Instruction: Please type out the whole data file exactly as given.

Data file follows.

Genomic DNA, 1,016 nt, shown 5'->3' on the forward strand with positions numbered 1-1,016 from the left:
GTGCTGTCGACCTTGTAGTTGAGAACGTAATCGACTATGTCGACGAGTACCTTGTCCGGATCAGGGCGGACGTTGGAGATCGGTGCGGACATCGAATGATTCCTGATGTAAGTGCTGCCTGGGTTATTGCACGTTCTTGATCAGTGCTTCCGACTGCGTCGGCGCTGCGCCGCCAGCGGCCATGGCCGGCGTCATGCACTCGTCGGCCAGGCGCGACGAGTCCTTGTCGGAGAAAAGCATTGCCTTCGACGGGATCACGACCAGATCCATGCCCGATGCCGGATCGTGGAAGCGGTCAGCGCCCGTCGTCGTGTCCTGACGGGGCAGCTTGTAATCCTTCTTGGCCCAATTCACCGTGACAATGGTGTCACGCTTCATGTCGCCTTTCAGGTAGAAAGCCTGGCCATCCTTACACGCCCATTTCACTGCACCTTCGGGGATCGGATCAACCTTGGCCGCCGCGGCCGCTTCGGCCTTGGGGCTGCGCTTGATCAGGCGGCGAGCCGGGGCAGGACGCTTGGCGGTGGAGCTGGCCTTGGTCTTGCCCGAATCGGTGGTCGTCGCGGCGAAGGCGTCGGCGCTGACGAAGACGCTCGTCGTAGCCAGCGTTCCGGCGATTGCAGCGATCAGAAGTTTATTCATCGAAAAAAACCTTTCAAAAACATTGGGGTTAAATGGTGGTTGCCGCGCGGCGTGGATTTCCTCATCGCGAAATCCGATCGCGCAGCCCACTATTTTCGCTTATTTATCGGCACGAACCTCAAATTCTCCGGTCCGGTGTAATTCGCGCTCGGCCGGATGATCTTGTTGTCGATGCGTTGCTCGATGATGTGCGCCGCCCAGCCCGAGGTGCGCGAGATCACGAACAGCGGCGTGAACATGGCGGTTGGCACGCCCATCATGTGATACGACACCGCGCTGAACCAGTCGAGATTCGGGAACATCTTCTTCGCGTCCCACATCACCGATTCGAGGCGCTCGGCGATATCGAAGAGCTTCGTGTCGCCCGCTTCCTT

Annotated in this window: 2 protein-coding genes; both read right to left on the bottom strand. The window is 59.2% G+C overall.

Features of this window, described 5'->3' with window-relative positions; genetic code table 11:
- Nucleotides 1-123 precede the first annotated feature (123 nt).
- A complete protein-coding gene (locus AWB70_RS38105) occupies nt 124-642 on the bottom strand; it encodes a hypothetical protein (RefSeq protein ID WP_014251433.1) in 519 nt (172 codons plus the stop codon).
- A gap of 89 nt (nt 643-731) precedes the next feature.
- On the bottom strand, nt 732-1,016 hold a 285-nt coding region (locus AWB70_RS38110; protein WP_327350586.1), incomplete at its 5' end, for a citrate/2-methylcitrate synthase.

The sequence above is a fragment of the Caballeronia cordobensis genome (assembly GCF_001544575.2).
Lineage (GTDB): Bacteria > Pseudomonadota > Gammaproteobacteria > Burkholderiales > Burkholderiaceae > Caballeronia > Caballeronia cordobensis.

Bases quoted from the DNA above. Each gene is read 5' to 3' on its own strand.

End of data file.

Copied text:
Genomic DNA, 1,016 nt, shown 5'->3' on the forward strand with positions numbered 1-1,016 from the left:
GTGCTGTCGACCTTGTAGTTGAGAACGTAATCGACTATGTCGACGAGTACCTTGTCCGGATCAGGGCGGACGTTGGAGATCGGTGCGGACATCGAATGATTCCTGATGTAAGTGCTGCCTGGGTTATTGCACGTTCTTGATCAGTGCTTCCGACTGCGTCGGCGCTGCGCCGCCAGCGGCCATGGCCGGCGTCATGCACTCGTCGGCCAGGCGCGACGAGTCCTTGTCGGAGAAAAGCATTGCCTTCGACGGGATCACGACCAGATCCATGCCCGATGCCGGATCGTGGAAGCGGTCAGCGCCCGTCGTCGTGTCCTGACGGGGCAGCTTGTAATCCTTCTTGGCCCAATTCACCGTGACAATGGTGTCACGCTTCATGTCGCCTTTCAGGTAGAAAGCCTGGCCATCCTTACACGCCCATTTCACTGCACCTTCGGGGATCGGATCAACCTTGGCCGCCGCGGCCGCTTCGGCCTTGGGGCTGCGCTTGATCAGGCGGCGAGCCGGGGCAGGACGCTTGGCGGTGGAGCTGGCCTTGGTCTTGCCCGAATCGGTGGTCGTCGCGGCGAAGGCGTCGGCGCTGACGAAGACGCTCGTCGTAGCCAGCGTTCCGGCGATTGCAGCGATCAGAAGTTTATTCATCGAAAAAAACCTTTCAAAAACATTGGGGTTAAATGGTGGTTGCCGCGCGGCGTGGATTTCCTCATCGCGAAATCCGATCGCGCAGCCCACTATTTTCGCTTATTTATCGGCACGAACCTCAAATTCTCCGGTCCGGTGTAATTCGCGCTCGGCCGGATGATCTTGTTGTCGATGCGTTGCTCGATGATGTGCGCCGCCCAGCCCGAGGTGCGCGAGATCACGAACAGCGGCGTGAACATGGCGGTTGGCACGCCCATCATGTGATACGACACCGCGCTGAACCAGTCGAGATTCGGGAACATCTTCTTCGCGTCCCACATCACCGATTCGAGGCGCTCGGCGATATCGAAGAGCTTCGTGTCGCCCGCTTCCTT

Annotated in this window: 2 protein-coding genes; both read right to left on the bottom strand. The window is 59.2% G+C overall.

Features of this window, described 5'->3' with window-relative positions; genetic code table 11:
- Nucleotides 1-123 precede the first annotated feature (123 nt).
- A complete protein-coding gene (locus AWB70_RS38105) occupies nt 124-642 on the bottom strand; it encodes a hypothetical protein (RefSeq protein ID WP_014251433.1) in 519 nt (172 codons plus the stop codon).
- A gap of 89 nt (nt 643-731) precedes the next feature.
- On the bottom strand, nt 732-1,016 hold a 285-nt coding region (locus AWB70_RS38110; protein WP_327350586.1), incomplete at its 5' end, for a citrate/2-methylcitrate synthase.

The sequence above is a fragment of the Caballeronia cordobensis genome (assembly GCF_001544575.2).
Lineage (GTDB): Bacteria > Pseudomonadota > Gammaproteobacteria > Burkholderiales > Burkholderiaceae > Caballeronia > Caballeronia cordobensis.

Bases quoted from the DNA above. Each gene is read 5' to 3' on its own strand.